My 2nd grader --
This kid, along with my K'er, will be listening in on Mystery of History volumes 1 and 2 over one and a half years, with books from Sonlight's Core 1 and 2 added in as appropriate. Basically, I'll be restructuring Cores 1 and 2 to more closely match the times covered in Cores 6 and 7.
Egermeier's Bible Story Book. This book is actually scheduled to go with Sonlight's Core K, which we did last year, but I feel it is better with slightly older children so I saved it for this year with my son.
My Calendar Book by Christian Light Publications. My older kids both learned the days of the week and months of the year easily through normal daily living and the occasional calendar lesson. This child is just not having the success with this method, and he needs concrete day-in and day-out instruction, I think, to get it to sink in.I'm hoping this workbook will be just the ticket.
Discover & Do Science DVDs and the Usborne Science Activities books that go along with them. With 4 official students this year, and not one of them fully independent yet, I need to minimize my teaching time wherever I feel I can without too much compromise. These DVDs allow this son to watch the experiments and then he can go ahead and do them himself without much, if any, help.
Miquon Math Red book. I'm a huge fan of Miquon and love the great foundation of understanding of Math that it develops in kids. My son is already half way through the red book and will move onto the Blue and Green books as the year progresses.
My Kindergartner --
This is the kid that is leaving me with the feeling of ACK!!! this year, not because he is or will be hard to teach (quite the opposite, he is bright and eager), but because he makes 4 official students this year, 2 of them still learning the most basic fundamentals of Reading and Math. This kid will tag along with our Mystery of History volumes 1 and 2 study mixed with pieces of Sonlight Core 1 and 2.
Sticker Activity ABC book. He is doing Sonlight's Language Arts K, and one of the activities scheduled in it as a letter is introduced each week is for the kid to make a "letter page" with the letter written large and pictures of items that start with that letter pasted all over. Sonlight's Instructor's Guide does include pages of little pictures to use for this purpose, but I've done LAK two times before I know that as the year moves on we will be less and less likely to pull out the scissors, paper, color pencils, and glue (I have this thing against glue, which is also why I do digital scrapbooking instead of traditional scrapbooking). Anyway, this little activity book has stickers for each letter of the alphabet all ready to go, and attractive alphabetically ordered pages to place the stickers on. I bought it from Rainbow Resource at the convention, and what I paid is more than worth the savings in time and hassle I'll get all year long.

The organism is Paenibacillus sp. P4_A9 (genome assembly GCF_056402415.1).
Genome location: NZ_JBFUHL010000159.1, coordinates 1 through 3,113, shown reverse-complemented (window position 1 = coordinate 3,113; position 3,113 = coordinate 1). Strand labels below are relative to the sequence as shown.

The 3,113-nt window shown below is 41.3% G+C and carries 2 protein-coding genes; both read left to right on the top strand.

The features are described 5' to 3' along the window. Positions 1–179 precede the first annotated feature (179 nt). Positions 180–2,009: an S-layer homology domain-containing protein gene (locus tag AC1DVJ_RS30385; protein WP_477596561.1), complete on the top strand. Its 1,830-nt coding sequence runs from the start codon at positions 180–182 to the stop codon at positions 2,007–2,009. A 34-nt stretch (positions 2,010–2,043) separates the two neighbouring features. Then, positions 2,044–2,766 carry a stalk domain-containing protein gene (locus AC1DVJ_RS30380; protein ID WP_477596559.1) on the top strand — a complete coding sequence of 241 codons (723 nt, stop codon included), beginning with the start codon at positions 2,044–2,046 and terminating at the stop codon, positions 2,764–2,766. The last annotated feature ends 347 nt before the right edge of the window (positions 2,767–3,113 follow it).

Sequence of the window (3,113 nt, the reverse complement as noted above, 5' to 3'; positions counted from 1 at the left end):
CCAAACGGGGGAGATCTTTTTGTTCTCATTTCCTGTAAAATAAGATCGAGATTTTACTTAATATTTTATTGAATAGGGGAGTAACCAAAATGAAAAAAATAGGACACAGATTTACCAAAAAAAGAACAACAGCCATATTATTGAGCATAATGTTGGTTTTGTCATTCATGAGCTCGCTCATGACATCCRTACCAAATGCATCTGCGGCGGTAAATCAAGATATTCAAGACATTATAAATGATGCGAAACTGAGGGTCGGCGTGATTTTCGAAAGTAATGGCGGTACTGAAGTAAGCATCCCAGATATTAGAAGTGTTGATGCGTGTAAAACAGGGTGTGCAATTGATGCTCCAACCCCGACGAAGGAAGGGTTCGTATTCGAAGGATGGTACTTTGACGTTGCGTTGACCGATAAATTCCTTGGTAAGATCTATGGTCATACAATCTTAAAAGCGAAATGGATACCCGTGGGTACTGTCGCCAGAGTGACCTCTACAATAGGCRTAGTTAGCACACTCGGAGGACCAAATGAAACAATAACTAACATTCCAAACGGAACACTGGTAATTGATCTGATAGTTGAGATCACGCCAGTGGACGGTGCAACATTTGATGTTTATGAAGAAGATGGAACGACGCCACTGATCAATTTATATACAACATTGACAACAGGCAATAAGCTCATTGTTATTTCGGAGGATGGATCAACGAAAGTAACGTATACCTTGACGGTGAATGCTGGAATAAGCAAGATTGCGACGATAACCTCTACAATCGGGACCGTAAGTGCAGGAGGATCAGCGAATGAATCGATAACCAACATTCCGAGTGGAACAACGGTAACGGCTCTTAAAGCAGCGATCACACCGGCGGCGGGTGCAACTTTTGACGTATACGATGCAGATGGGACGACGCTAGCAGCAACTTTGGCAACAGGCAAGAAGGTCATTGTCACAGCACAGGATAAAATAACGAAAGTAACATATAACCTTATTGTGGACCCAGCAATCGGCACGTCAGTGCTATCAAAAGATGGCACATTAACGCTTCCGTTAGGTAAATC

Singapore Earlybird Mathematics. My little guy loves this book, and is burning through it. It is bright, colorful, solidly introduces the most basic of number concepts, and yet has just a little to do on each page which is perfect for the younger crowd that likes to do a lot of pages at any given setting. I like to start with book A while the child is still in preschool, which is why my son is almost finished with this book and will be moving into book B before too long.
My First Book of Cutting by Kumon. I found this book at a used curriculum sale in June, with only 2 pages (out of 80) missing out of it. It was only $1.00, so I picked it up and it makes a fine addition to my K'er's workboxes. I find his fine motor skills to be a bit behind for his age, and the cutting activities in this book are fun and fairly no-mama-needed exercises to strengthen his hands.
Pattern Blocks and Cards. Despite this kid having always loved puzzles, he has hardly used the pattern blocks that I have had since my oldest was about his age. I suspect because unlike puzzles the pieces don't lock in, and his avoidance of these blocks may be related to his fine motor skill difficulties. So, I'm starting him with the easiest cards in this kid and having him build the designs or pictures on a piece of felt so the pieces don't move as much. I will add, however, that this kid is the only one that I have found that doesn't love the pattern blocks. Even my sisters, then aged 14 and 10, loved playing with them one Summer when my Dad brought them for a visit.
My preschooler --
Last, and certainly not least if she has anything to do with it, is my preschooler. My usual practice for preschoolers is to simply bring them along with whatever I am doing and not to do anything academic until they turn 5, which for my kids where their birthdays fall is usually the second half of the year before they start Kindergarten.
Sonlight's Core P3/4: Fiction, Fairy Tales, and Fun. This, the youngest Sonlight Core, isn't really "school" so much as it is great books to enjoy together. I'm not doing this systematically with her, yet, but it makes up the basis of most of the reading I do specifically with her (she also listens in somewhat on the reading I do with my K'er).
Preschool Scholar workbook. This isn't nearly as "school-ish" as it seems. It was simply the best inexpensive, colorful, preschool workbook that was both easy enough for my little girl to do and not limited to a single subject area. I bought it to make her happy that she had school work like her "bruvvers", and it serves that purpose well.
Lauri Puzzles and other puzzles. I love the durability and originality of the Lauri puzzles, and they are the only preschool puzzles I pay money for. However, I have been given a number of wooden and cardboard preschool puzzles as well that I do make use of in my littlest one's workboxes to encourage her to keep quietly (or at least mostly quietly) busy while I do school with the other kids.